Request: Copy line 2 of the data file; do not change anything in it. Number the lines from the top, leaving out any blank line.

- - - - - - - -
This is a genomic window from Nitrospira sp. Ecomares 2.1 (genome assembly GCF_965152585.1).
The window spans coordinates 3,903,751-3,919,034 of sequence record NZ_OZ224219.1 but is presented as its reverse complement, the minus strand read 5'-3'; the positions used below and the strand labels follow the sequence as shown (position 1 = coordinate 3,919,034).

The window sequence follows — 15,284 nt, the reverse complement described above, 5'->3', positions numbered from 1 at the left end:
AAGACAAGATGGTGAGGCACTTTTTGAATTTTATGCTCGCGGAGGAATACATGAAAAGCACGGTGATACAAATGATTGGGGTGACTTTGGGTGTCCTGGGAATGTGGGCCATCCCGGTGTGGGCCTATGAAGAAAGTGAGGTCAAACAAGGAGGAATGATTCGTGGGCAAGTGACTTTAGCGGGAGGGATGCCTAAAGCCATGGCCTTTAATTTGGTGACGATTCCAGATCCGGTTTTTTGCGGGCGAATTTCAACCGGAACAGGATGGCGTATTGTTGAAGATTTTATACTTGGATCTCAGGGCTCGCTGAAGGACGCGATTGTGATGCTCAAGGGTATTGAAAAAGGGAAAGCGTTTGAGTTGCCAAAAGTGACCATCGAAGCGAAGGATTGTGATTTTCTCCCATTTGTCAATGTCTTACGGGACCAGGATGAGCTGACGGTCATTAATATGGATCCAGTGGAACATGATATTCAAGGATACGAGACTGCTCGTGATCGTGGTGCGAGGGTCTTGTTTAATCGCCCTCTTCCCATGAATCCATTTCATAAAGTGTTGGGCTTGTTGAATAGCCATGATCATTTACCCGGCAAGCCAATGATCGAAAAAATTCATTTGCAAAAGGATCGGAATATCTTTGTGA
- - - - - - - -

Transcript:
The window spans coordinates 3,903,751-3,919,034 of sequence record NZ_OZ224219.1 but is presented as its reverse complement, the minus strand read 5'-3'; the positions used below and the strand labels follow the sequence as shown (position 1 = coordinate 3,919,034).